Resume Fixes

How to fix common flaws in your resume and LinkedIn profile.

Posted Dec 03, 2019

FreeSVG, Public Domain
Source: FreeSVG, Public Domain

A few seconds. That’s all your resume and LinkedIn will probably get before the employer or recruiter decides to read on or press “delete.” So you better make the most of those few seconds.

Many of my clients come in with a resume that doesn't. Here’s how they fixed their resumes, and how you can fix yours.

Many of their resumes had no headline, summary, or highlights. Your resume must have a headline plus a summary or highlights at the resume's top, and they need to be customized for each job you apply for and for each networking contact to whom you send your resume.

What should be in the headline, summary, or highlights? Your guiding principle should be, “While being honest, will this phrase or sentence make that specific employer more likely to hire me or that networking contact to recommend me enthusiastically?”

For example, let’s say your target job is an organizational psychologist, and you’re answering an ad that stresses the importance of expertise in employee selection. A weak headline, not likely to levitate your application to the top of the pile, would be “Experienced Organizational Psychologist.” Many applicants for that job likely could say at least that.

A little better would be “Highly Rated Organizational Psychologist.” But better still would be, if true, “Highly Rated Organizational Psychologist, Employee Selection." And if not true, you probably shouldn't be applying for that job.

Similarly, your summary or highlights section needs to be customized. Choose a summary over highlights if your most impressive highlights can be placed into a logical narrative of 25-50 words. If not, have a highlights section, which lists three one-line bullets.

Resumes and LinkedIn profiles are often first searched by software that screens for keywords. So, as usual, put yourself in the employer’s shoes: What keywords would s/he likely enter into that software? For the aforementioned job, it might be “simulations,” “assessment,” "structured interview,” “cognitive ability,” “drug testing,” and more general terms, like “promoted,” “successful,” or the names of universities with a high-quality organizational development training program. To the extent you honestly can, weave those into your resume and cover letter. I’ve seen resumes that at the bottom say, “Keywords,” and list a dozen. Nope—integrate them.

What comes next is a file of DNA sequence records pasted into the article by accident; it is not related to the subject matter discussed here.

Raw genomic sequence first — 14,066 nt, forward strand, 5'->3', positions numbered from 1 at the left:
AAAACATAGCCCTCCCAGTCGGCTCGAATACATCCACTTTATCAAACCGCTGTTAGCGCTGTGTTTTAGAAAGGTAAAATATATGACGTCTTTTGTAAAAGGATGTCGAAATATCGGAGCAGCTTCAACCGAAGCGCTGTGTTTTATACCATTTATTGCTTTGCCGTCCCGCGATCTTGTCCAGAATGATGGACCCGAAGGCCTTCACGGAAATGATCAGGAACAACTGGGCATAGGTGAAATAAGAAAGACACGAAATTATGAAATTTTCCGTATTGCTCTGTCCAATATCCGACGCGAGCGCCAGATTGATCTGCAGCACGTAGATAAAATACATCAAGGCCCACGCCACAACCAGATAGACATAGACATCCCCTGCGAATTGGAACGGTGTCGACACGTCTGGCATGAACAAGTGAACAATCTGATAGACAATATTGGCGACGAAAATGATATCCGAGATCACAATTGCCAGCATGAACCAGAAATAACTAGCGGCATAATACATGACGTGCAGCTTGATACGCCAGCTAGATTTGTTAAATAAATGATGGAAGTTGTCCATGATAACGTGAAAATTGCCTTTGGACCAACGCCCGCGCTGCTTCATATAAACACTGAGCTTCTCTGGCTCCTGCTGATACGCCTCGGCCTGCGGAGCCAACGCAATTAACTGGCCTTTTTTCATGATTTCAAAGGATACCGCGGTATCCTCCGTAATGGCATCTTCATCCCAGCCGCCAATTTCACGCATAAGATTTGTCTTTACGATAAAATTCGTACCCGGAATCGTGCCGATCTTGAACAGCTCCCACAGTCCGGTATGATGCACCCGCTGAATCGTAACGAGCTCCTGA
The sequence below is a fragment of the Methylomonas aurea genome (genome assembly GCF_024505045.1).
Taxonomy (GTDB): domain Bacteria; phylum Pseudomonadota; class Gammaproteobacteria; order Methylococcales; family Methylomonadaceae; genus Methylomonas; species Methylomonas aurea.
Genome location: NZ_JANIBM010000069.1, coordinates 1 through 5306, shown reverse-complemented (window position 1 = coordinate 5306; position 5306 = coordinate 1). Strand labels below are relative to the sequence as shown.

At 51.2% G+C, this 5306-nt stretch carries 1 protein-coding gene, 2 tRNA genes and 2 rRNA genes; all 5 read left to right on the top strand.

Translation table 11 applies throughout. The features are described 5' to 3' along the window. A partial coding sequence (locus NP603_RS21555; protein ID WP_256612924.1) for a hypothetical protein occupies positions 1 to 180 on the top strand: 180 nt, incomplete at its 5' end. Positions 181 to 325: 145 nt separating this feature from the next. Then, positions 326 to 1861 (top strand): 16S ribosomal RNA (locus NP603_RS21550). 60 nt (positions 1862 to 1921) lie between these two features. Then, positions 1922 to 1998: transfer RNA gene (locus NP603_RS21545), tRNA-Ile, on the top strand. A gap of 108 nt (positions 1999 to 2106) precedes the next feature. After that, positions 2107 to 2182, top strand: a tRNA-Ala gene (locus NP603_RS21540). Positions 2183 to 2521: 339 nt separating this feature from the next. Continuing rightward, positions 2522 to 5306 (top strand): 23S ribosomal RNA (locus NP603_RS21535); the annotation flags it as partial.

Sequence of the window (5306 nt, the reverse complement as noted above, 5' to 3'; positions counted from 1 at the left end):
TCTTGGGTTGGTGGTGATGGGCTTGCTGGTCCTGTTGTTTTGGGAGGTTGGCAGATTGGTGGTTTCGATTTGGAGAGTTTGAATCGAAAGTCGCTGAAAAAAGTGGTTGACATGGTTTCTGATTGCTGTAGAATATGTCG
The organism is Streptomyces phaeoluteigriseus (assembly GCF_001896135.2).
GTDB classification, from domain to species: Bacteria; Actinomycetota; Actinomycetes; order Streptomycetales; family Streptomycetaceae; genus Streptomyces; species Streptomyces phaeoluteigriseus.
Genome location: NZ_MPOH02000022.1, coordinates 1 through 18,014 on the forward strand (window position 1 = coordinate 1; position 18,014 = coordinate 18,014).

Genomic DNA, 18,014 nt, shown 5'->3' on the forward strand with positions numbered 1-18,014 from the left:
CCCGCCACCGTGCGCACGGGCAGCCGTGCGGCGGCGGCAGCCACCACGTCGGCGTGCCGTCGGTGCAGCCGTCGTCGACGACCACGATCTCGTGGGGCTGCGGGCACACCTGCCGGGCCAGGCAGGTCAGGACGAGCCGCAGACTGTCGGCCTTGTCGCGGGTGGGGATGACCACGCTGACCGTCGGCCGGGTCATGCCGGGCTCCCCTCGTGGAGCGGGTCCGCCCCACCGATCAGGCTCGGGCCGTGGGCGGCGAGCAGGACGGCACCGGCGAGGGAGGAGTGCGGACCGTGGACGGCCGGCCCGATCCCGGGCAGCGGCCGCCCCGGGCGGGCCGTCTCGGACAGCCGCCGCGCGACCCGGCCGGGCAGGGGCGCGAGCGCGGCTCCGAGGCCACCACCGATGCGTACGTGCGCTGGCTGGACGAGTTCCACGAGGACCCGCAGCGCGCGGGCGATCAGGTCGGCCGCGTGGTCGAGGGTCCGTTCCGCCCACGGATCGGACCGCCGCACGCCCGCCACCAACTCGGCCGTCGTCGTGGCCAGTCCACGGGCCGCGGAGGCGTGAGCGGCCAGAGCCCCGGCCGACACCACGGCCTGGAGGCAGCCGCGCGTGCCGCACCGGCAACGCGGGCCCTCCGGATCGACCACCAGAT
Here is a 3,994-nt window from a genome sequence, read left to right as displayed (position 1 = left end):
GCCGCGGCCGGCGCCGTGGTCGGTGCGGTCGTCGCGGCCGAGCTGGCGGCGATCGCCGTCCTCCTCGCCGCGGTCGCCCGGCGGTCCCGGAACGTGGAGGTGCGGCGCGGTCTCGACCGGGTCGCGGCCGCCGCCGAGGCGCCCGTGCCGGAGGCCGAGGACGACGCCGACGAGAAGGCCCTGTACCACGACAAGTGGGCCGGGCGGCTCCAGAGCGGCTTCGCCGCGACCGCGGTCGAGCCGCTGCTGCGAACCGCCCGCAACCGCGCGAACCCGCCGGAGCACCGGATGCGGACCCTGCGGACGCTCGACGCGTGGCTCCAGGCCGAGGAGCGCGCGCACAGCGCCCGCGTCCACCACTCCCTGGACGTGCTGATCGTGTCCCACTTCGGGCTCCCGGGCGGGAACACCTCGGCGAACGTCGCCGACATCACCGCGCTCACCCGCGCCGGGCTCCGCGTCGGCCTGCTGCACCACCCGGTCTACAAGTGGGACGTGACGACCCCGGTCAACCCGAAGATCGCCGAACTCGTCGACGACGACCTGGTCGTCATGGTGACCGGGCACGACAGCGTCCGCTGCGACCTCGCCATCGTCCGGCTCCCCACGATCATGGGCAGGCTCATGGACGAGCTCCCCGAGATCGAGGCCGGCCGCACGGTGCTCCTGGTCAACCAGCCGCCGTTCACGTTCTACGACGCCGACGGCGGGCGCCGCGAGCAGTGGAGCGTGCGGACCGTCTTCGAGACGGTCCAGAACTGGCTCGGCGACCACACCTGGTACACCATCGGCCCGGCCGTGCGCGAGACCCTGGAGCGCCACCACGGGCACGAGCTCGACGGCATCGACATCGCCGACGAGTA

Tip: Often, online application forms don’t have a place for a cover letter or collateral material, such as a work sample. A workaround is to insert the cover letter at the beginning of the file containing your resume and append the collateral material at the end of the file.

For each of your previous jobs, you need two to four bullets describing your accomplishments or key skills. Those, too, need to be customized or at least placed in order of likely impressiveness to the specific recipient.

Alas, all that customization isn’t possible in a LinkedIn profile. There, you have to aim for the middle: the kind of job that balances your preferences with the kind of job for which employers are most likely to select your resume. What you should do in a LinkedIn profile that is considered inappropriate in a resume is to include a headshot.

I recommend not using a professional photographer: Too often, their professional wallpaper backdrop, Photoshopping, and your not appearing natural argue for your having your friend take your picture. Just wear what you’d wear on the target job that makes you feel confident and comfortable. Practice some smiles in front of a mirror until you find one you think would make the target employer want to interview you. Then practice that smile until muscle memory enables to you reproduce it at will. Then, have your friend take a couple dozen shots in a well-lit location, no shadows, and voila—Your picture may indeed be worth 1,000 words.

Time well spent

Some job seekers spend tens of hours on their resume and LinkedIn profile, perhaps because it's less stressful than networking. Wiser to take just a few hours to create a master resume and LinkedIn profile using this article's tips. Then turn to networking and to customizing your resume and cover letter. That should help you land a job faster. 

I read this aloud on YouTube.